Deleting your data: On that same “Your Facebook information” page, click on “Delete Your Account and Information” to start the process.


Backing up your data: You can grab albums’ worth of photos via the little download icon you’re given whenever you open up one of your albums. Otherwise, to download everything in your Flickr account, visit your Account Settings page and select the option to “Request My Flickr Data” to begin the process.

Deleting your data: In the Account Settings page, simply click on the “Delete your Flickr account” option to get started.


Backing up your data: There isn’t an easy way to download a list of everywhere you’ve visited (and when). Some found success years ago pulling this information via the Foursquare API, but that’s a lot of work for a bunch of data that you probably won’t use for anything other than the novelty of having it.

Deleting your data: Visit your account’s Settings page and click on the “Privacy Settings” tab. Scroll down a bit and click on the “delete your account” link to start the process.


Backing up your data: You have until April to grab your Google+ data before the company kills the service completely. Just visit Google’s “Download Your Data” page to get started.

Deleting your data: This one’s easy. Visit this page, and you’ll be able to delete your Google+ profile with just a few clicks.


Backing up your data: The service’s relatively new “Download your data” tool is easy to use. On the web, click on the icon that looks like a person to go to your Instagram profile. Then, click on the gear icon and select “Privacy & Security.” Scroll down to the “Data Download” section and click on the “Request download” option to get started.

Deleting your data: Instagram has a handy “Delete your account” page for doing exactly that.


Backing up your data: Visit your Settings & Privacy page, and then scroll down to the “How LinkedIn uses your data” section. Click on the “Download your data” option to get started.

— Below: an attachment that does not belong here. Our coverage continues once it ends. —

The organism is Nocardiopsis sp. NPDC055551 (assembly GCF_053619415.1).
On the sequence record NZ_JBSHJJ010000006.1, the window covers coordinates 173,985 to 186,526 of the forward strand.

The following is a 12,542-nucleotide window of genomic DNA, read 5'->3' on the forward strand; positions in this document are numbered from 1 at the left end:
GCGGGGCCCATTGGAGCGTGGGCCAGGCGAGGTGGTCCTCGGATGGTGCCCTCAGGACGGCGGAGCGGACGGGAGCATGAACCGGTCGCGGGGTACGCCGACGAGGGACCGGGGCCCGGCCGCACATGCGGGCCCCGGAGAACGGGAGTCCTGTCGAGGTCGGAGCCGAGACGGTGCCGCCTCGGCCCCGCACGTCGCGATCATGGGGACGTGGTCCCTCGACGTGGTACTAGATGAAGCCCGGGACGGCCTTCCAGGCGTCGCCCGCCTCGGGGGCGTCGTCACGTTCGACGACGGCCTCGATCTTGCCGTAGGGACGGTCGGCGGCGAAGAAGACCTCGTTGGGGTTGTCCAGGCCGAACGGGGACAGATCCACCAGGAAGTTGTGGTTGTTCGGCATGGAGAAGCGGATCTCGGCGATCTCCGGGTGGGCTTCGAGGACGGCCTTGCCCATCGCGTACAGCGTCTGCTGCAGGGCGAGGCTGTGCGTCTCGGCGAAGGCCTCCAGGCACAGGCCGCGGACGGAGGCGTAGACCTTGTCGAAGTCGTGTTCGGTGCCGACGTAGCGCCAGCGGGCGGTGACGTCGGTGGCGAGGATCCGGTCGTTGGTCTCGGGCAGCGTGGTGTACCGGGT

Deleting your data: Visit the “Account” section of your “Settings & Privacy” page, scroll to the bottom, and click on “Closing your LinkedIn account.”


Backing up your data: You can use Livejournal’s export tool to download one month’s worth of posts at a time—a terrible option—or you can use one of the many other third-party apps to download all of your journal’s contents at once.

Deleting your data: Pull up your Account Status page and make sure the right Livejournal is selected—if not, pick what you plan to delete from the drop-down menu and click “Switch.” From there, click on the “Account” tab, click on the “Change” link in the “Status” field, pick whether you want to delete comments and community posts you’ve previously made, click on the drop-down “Status” menu and select “Deleted,” and then click the “Submit” button.


Backing up your data: Myspace not-so-helpfully notes that you can download individual Myspace images by right-clicking on them and saving them to your desktop or laptop—much like you would on any other website. The service does have a tool for downloading any videos or music you’ve uploaded, but that’s it.

Deleting your data: All you have to do is visit your Settings page and select the “Delete account” option. It’s as easy as that.


Backing up your data: Pinterest doesn’t have a tool for downloading your data, unfortunately. You’ll have to use a third-party app like Pin4Ever or PinCrawl instead.

Deleting your data: Click on the triple-dot icon in the upper-right corner on Pinterest’s home page, and then select “Edit settings.” Scroll down a bit and click on “Deactivate Account” to start the process, which lets you either deactivate your account (giving you the option to come back to it later) or close it permanently.


Backing up your data: Visit your “Manage My Account” page and select “My Data” to request an archive of much of what Snapchat knows about you.

Deleting your data: From that same “Manage My Account” page, click on the “Delete my account” option.


Backing up your data: Visit your “Account Settings” page, click on your blog on the right sidebar, and scroll to the bottom until you see the “Export” button.

Deleting your data: Click on the “Delete account” button right below the “Export” button once you’re ready to say goodbye to Tumblr for good. Fun2Ind.CoM